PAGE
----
Taiwan’s leading museum will remove statues donated by Hollywood star Jackie Chan after they were vandalized by anti-Beijing protesters late last year, Agence France-Presse reports.
The sculptures, depicting 12 animals in the Chinese zodiac, currently sit in the garden at the southern branch of the National Palace Museum.
They are copies of ancient relics from the Qing Dynasty. The originals were looted from Beijing’s Old Summer Palace in 1860 by Anglo-French troops.
The museum decided to move the artwork after consulting with the public who expressed concerns over its political sensitivity as well as questioning its artistic value, the news agency said.
“Everyone from architects, domestic collectors, the art world, to media think they should be removed,” museum director Lin Jeng-yi said in a legislative session.
Lin said the museum would decide what to do with the removed statues after discussing the issue with the art industry later this month.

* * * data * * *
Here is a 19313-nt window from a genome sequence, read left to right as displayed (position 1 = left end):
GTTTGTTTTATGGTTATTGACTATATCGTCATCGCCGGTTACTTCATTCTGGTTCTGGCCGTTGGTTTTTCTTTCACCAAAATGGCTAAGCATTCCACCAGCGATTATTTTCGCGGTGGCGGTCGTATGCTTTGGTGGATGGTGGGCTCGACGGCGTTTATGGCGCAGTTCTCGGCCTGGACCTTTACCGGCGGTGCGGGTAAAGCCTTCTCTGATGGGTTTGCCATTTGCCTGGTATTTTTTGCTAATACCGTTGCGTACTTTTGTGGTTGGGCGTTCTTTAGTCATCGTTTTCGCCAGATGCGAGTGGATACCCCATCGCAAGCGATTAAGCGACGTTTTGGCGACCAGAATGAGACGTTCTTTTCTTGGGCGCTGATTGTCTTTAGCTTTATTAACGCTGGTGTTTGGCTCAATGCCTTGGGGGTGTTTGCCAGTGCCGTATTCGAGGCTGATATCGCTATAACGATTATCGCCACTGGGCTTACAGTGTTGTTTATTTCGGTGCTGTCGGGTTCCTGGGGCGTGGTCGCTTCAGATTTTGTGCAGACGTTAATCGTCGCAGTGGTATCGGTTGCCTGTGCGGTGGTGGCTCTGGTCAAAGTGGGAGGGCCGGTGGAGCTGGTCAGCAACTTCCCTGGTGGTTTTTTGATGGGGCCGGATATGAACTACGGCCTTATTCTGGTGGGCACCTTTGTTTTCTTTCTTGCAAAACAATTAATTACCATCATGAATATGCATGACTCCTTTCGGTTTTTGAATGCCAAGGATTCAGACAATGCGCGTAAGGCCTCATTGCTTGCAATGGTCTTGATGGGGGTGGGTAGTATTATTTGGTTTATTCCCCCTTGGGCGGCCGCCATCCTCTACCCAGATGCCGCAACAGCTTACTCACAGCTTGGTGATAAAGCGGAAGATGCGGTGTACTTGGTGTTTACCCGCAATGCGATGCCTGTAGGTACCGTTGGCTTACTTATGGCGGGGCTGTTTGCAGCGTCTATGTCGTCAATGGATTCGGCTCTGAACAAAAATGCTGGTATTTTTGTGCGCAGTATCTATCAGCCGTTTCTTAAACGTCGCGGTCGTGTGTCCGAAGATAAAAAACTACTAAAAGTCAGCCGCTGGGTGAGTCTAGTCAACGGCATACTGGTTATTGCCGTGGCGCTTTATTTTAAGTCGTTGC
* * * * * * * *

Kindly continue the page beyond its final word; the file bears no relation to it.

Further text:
Chan, who is a member of the Chinese People’s Political Consultative Conference, has been criticized in the past for his pro-Beijing remarks.
Two of the bronze statues were defaced with red paint and anti-China slogans last December, shortly after the museum branch opened in Chiayi county.
The attack came ahead of the presidential election in January, which was won by Tsai Ing-wen of the pro-independence Democratic Progressive Party.
Voters feared closer ties with Beijing threatened the island’s sovereignty.
The protesters involved in the attack were sentenced by a local court to two months in jail earlier this year, the report said.
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